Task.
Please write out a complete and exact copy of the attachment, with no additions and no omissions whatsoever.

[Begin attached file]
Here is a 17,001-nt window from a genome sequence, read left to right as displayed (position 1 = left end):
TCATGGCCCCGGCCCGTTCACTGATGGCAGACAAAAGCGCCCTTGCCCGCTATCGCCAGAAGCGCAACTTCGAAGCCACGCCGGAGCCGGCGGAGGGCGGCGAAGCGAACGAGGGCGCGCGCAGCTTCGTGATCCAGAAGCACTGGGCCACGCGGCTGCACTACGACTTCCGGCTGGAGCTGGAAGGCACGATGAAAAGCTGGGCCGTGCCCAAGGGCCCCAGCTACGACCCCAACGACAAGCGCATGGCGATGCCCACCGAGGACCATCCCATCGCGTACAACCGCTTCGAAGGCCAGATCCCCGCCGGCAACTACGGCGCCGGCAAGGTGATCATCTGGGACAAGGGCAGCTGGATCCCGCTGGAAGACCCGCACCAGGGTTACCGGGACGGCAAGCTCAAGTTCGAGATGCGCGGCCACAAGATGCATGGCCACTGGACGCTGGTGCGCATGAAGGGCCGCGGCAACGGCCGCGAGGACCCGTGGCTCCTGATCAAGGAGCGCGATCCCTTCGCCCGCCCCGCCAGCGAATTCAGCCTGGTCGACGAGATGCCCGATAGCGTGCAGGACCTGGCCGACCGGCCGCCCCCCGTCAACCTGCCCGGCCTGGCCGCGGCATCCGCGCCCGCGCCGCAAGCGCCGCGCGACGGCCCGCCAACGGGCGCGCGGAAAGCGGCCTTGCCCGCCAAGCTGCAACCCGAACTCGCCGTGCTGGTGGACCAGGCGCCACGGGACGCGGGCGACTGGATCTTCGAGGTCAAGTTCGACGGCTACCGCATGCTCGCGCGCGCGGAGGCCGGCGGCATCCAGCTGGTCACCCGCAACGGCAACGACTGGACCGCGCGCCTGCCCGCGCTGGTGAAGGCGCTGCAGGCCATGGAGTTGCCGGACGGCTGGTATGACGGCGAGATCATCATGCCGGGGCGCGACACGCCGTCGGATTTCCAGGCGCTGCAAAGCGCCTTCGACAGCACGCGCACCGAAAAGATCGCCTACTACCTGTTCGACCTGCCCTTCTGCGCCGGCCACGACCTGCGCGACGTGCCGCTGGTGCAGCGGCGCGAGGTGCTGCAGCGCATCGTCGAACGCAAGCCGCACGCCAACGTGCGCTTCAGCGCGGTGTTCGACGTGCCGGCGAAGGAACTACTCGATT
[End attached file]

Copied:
Here is a 17,001-nt window from a genome sequence, read left to right as displayed (position 1 = left end):
TCATGGCCCCGGCCCGTTCACTGATGGCAGACAAAAGCGCCCTTGCCCGCTATCGCCAGAAGCGCAACTTCGAAGCCACGCCGGAGCCGGCGGAGGGCGGCGAAGCGAACGAGGGCGCGCGCAGCTTCGTGATCCAGAAGCACTGGGCCACGCGGCTGCACTACGACTTCCGGCTGGAGCTGGAAGGCACGATGAAAAGCTGGGCCGTGCCCAAGGGCCCCAGCTACGACCCCAACGACAAGCGCATGGCGATGCCCACCGAGGACCATCCCATCGCGTACAACCGCTTCGAAGGCCAGATCCCCGCCGGCAACTACGGCGCCGGCAAGGTGATCATCTGGGACAAGGGCAGCTGGATCCCGCTGGAAGACCCGCACCAGGGTTACCGGGACGGCAAGCTCAAGTTCGAGATGCGCGGCCACAAGATGCATGGCCACTGGACGCTGGTGCGCATGAAGGGCCGCGGCAACGGCCGCGAGGACCCGTGGCTCCTGATCAAGGAGCGCGATCCCTTCGCCCGCCCCGCCAGCGAATTCAGCCTGGTCGACGAGATGCCCGATAGCGTGCAGGACCTGGCCGACCGGCCGCCCCCCGTCAACCTGCCCGGCCTGGCCGCGGCATCCGCGCCCGCGCCGCAAGCGCCGCGCGACGGCCCGCCAACGGGCGCGCGGAAAGCGGCCTTGCCCGCCAAGCTGCAACCCGAACTCGCCGTGCTGGTGGACCAGGCGCCACGGGACGCGGGCGACTGGATCTTCGAGGTCAAGTTCGACGGCTACCGCATGCTCGCGCGCGCGGAGGCCGGCGGCATCCAGCTGGTCACCCGCAACGGCAACGACTGGACCGCGCGCCTGCCCGCGCTGGTGAAGGCGCTGCAGGCCATGGAGTTGCCGGACGGCTGGTATGACGGCGAGATCATCATGCCGGGGCGCGACACGCCGTCGGATTTCCAGGCGCTGCAAAGCGCCTTCGACAGCACGCGCACCGAAAAGATCGCCTACTACCTGTTCGACCTGCCCTTCTGCGCCGGCCACGACCTGCGCGACGTGCCGCTGGTGCAGCGGCGCGAGGTGCTGCAGCGCATCGTCGAACGCAAGCCGCACGCCAACGTGCGCTTCAGCGCGGTGTTCGACGTGCCGGCGAAGGAACTACTCGATT